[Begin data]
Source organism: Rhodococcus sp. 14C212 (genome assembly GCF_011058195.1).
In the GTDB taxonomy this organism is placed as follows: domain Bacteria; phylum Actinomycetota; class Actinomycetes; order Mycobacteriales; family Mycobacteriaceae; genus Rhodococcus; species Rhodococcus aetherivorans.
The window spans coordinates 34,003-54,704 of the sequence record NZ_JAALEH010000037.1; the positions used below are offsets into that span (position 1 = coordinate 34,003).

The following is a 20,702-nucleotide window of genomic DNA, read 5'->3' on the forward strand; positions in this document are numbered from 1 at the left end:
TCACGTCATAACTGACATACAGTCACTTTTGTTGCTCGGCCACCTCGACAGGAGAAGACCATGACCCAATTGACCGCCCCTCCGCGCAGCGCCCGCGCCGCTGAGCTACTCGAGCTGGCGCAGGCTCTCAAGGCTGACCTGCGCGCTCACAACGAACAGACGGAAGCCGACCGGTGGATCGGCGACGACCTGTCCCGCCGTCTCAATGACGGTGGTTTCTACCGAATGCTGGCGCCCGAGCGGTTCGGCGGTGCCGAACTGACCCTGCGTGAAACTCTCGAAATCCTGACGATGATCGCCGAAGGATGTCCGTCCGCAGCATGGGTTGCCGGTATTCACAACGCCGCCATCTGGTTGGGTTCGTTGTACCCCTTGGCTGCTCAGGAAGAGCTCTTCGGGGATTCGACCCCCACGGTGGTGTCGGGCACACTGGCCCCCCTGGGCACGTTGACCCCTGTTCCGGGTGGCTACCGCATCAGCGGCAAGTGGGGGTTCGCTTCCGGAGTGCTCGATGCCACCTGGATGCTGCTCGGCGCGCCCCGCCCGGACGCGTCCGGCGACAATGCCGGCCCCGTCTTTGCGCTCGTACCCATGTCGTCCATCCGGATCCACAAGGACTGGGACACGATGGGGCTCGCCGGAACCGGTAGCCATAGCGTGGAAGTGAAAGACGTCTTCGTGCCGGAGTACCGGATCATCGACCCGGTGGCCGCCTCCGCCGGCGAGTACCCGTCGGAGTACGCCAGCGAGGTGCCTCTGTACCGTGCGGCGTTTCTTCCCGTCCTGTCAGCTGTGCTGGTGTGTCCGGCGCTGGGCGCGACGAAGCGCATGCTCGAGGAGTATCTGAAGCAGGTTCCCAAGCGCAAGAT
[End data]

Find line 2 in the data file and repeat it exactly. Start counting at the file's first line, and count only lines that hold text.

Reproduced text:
In the GTDB taxonomy this organism is placed as follows: domain Bacteria; phylum Actinomycetota; class Actinomycetes; order Mycobacteriales; family Mycobacteriaceae; genus Rhodococcus; species Rhodococcus aetherivorans.